SBOMs can provide visibility into a more secure future, ultimately paving the way for previously untapped business priorities and more seamless operations
Organizations operate in varying lines of business and fields. However, there is one common denominator for almost every modern business: Software use. It's reasonably safe to say that every company uses software from many different vendors.
Operating systems like Windows, MacOS, Linux, iOS, and Android likely run on every one of your business computers. Applications like office suites, mobile apps, and web browsers are installed on those operating systems. Even the cloud servers we connect to are all driven by software. Much of this software is made up of other software. Developers tend to use well-tested and trusted software modules to build applications. So when you buy a software application, it likely has code in it that was not written by your software developer. While it is beneficial to the consumer to have well tested software, it also can introduce bugs and vulnerabilities.
Including a Software Bill of Materials (SBOM) by software vendors allows software consumers to have a deeper and more uniform understanding of their software assets. We outlined in our recent white paper how SBOMs can help business leaders achieve their desired organizational security – keeping their data safe – and, in turn, realize key business priorities such as increased security overall, through SBOMs.
Apart from vulnerability management, the increased levels of transparency that come inherently with successful SBOM integration offer a world of possibilities into other ways your business can be transformed, while prioritizing a more secure future.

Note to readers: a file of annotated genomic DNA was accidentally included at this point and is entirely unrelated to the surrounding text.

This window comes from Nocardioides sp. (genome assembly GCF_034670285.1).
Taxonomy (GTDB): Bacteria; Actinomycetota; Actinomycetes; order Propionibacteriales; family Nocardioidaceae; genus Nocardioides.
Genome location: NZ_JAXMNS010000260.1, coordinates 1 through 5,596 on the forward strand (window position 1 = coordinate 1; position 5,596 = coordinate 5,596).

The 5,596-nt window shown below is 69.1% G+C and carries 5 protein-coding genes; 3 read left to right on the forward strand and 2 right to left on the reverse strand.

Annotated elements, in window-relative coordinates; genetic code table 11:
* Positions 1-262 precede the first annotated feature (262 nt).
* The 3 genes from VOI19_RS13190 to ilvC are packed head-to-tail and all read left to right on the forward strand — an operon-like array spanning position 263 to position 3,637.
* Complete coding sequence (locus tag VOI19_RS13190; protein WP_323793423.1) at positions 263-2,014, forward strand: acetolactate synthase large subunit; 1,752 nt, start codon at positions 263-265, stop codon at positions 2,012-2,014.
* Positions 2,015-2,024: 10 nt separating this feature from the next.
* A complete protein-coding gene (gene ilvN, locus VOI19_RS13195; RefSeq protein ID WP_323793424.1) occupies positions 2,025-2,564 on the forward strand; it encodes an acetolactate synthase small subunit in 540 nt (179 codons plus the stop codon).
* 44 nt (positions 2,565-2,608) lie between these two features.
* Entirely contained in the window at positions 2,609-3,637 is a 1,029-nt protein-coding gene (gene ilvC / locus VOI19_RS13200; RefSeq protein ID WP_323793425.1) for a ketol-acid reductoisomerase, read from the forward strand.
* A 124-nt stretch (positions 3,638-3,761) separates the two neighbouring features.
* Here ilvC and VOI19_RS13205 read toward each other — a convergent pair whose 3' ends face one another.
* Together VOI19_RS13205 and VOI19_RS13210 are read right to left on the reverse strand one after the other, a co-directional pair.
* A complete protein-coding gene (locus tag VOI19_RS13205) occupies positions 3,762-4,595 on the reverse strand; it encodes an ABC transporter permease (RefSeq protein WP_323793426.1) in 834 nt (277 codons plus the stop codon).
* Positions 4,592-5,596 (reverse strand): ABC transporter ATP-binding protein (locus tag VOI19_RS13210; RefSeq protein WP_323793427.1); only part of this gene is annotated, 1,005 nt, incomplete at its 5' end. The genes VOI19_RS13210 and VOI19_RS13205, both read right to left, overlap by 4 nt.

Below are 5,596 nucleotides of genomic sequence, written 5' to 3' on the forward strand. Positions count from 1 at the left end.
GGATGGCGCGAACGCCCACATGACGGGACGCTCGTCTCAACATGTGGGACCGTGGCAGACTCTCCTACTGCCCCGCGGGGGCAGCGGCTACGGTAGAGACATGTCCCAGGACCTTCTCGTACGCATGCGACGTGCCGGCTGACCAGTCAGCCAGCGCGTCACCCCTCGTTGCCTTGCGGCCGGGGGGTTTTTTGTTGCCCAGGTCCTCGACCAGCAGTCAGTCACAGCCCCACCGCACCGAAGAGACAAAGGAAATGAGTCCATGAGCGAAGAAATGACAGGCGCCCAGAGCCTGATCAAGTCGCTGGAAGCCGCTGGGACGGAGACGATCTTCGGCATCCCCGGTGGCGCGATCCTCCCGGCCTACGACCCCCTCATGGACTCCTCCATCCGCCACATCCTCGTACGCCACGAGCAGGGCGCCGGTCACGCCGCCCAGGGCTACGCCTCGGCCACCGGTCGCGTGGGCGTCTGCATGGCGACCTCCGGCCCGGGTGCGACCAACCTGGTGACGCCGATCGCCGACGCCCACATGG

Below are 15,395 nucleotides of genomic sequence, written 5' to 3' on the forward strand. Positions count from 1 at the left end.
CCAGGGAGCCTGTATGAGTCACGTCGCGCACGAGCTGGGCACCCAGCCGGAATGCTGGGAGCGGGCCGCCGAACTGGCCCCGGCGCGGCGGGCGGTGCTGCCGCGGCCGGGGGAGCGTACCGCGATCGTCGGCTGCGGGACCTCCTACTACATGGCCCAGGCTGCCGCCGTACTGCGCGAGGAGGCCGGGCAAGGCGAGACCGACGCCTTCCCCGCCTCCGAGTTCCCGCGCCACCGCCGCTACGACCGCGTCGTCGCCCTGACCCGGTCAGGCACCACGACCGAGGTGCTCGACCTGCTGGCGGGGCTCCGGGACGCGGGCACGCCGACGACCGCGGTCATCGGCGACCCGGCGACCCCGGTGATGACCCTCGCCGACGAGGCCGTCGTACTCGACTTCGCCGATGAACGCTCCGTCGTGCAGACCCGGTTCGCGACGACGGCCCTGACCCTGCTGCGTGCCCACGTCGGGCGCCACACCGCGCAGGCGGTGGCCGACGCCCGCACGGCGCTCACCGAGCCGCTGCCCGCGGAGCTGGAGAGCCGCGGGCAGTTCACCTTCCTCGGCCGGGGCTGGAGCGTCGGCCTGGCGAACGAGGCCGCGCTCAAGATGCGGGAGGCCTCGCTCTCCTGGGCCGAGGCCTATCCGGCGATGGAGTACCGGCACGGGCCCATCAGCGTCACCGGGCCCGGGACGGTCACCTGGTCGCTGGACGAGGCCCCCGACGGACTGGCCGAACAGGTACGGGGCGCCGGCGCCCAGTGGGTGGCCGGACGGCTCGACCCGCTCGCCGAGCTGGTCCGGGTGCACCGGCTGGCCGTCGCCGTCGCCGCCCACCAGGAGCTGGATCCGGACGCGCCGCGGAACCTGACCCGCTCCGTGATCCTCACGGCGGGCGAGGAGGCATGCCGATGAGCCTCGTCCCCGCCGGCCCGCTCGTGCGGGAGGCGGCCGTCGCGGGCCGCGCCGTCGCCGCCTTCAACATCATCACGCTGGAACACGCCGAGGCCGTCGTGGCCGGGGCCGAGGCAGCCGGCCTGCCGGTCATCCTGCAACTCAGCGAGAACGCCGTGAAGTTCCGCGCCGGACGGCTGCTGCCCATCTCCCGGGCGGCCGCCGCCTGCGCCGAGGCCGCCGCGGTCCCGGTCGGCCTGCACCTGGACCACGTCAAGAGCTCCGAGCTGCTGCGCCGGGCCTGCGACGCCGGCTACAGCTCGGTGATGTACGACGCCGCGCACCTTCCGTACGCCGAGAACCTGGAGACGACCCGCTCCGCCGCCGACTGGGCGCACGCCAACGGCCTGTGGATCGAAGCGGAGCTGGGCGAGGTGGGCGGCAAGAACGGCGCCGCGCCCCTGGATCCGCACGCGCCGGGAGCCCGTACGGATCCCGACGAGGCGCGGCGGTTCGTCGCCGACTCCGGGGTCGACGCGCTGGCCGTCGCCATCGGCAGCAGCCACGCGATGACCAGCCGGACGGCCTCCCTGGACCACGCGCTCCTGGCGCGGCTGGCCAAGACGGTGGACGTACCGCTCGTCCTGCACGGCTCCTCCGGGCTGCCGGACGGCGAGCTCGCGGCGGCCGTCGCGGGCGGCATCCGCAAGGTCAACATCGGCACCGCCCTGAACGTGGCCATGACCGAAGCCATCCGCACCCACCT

Across all functions, the additional insight SBOMs provide help improve decision making around the external businesses with which your organization engages — and increased accountability makes for a more secure supply chain with more evenly distributed risk. The added accountability and visibility also creates a more reliable service for clients that could help to mitigate financial losses from outages. From an organizational outlook, mitigated financial losses make the business, as a whole, more efficient because of the reduction of unplanned and unscheduled work.
Through increased visibility — provided by SBOMs — organizations will be able to better protect themselves from cyber threats and vulnerabilities and will have increased line-of-sight into software utilized across the entirety of the business. This is even true for businesses that are traditionally more siloed, as leaders are now able to be more proactive and unearth untapped competitive advantages.
Learn more about SBOMs in our latest white paper: "Securing the Software Supply Chain: SBOMs to Protect Your Organization."